So what exactly stopped me from the rant? Isn’t it true? The media likes to show our poor Africa and we see the West as these rich luxurious countries and almost every Malawian you meet, if they are honest enough, they will tell you they want to escape from this God-forsaken country, move to the West and prosper there. “I don’t want to die here,” most people admit. The media has somehow shoved the idea that ‘Africa is too poor’ and yes, this is wrong, because it is much more than that. I am usually on the forefront to rant about not wearing leaves as clothes and living in trees, having lions in our back garden, walking 30 miles to a borehole and sleeping on an empty stomach because “the rains weren’t enough last year”. But just because I have food, a good healthy family and an education does not mean Malawi is alright, there is no poverty and I need to speak against this codswallop. Here’s why.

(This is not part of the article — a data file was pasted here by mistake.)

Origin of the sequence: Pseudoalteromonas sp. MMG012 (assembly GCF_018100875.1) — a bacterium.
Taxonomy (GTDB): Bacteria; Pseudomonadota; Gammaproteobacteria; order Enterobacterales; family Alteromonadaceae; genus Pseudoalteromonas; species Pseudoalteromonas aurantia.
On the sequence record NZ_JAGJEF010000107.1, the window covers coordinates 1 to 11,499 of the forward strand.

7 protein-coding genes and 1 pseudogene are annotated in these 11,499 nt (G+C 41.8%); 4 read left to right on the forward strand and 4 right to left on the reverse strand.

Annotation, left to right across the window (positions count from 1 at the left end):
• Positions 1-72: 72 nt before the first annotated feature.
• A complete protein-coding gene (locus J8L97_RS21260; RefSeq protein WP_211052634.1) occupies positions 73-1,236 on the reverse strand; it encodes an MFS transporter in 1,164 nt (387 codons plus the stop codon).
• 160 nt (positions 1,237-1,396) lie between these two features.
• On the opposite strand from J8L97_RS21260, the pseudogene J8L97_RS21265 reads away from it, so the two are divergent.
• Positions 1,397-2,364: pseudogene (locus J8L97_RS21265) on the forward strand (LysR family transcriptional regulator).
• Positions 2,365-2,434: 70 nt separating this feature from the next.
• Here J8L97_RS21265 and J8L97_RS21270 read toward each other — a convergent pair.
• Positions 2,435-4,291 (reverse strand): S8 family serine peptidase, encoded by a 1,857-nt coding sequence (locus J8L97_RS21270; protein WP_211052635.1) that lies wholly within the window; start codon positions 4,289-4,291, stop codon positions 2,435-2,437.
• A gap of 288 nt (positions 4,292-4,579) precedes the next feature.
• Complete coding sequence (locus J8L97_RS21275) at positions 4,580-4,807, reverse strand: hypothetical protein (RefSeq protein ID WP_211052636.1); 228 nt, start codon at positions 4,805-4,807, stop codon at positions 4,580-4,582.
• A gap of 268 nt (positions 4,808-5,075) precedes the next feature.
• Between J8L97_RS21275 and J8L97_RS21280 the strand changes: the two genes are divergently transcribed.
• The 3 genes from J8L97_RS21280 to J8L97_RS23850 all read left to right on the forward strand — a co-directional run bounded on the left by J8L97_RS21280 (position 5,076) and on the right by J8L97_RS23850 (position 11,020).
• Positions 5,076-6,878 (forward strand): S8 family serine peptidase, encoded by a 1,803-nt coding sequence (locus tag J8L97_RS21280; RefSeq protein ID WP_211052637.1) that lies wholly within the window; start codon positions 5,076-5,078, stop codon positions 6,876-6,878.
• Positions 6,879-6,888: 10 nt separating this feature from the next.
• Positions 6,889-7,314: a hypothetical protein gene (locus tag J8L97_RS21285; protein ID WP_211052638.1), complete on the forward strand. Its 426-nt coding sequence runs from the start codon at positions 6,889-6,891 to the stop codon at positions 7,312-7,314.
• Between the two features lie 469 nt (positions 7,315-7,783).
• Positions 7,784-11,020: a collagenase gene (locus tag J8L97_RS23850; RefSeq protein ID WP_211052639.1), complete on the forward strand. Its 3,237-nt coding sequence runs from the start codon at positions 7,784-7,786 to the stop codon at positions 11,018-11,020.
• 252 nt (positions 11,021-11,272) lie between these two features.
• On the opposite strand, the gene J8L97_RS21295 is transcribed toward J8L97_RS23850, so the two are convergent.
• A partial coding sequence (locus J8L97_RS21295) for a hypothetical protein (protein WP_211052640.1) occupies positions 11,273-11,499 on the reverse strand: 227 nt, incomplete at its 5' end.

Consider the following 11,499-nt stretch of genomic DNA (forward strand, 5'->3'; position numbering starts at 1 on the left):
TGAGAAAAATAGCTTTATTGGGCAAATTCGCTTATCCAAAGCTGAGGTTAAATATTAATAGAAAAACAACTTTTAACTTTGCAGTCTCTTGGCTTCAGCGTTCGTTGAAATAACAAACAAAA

I got called for an interview the other week, and it was for a transcription post. The interview required us to transcribe an interview, an hour long. I was given an audio file and it was in Chichewa, and I had to translate it afterwards. So the interviewee was a woman living with HIV/AIDS and she is pretty much the definition of poverty. Her husband is a polygamous man, with 4 wives, and she believes one of the wives he later married brought the virus in. She has about 8 children, two of which are under 3 years old, and I kid you not, I dropped tears listening to her story. It was painful to hear. Her husband left her right after she told him she had the virus and has never returned. She does piece work, cultivates in other peoples land, goes to her local maize mill in hopes to find left over mealie meal, or cuts grass and sells it. And she did all this when she was heavily pregnant WITH a baby.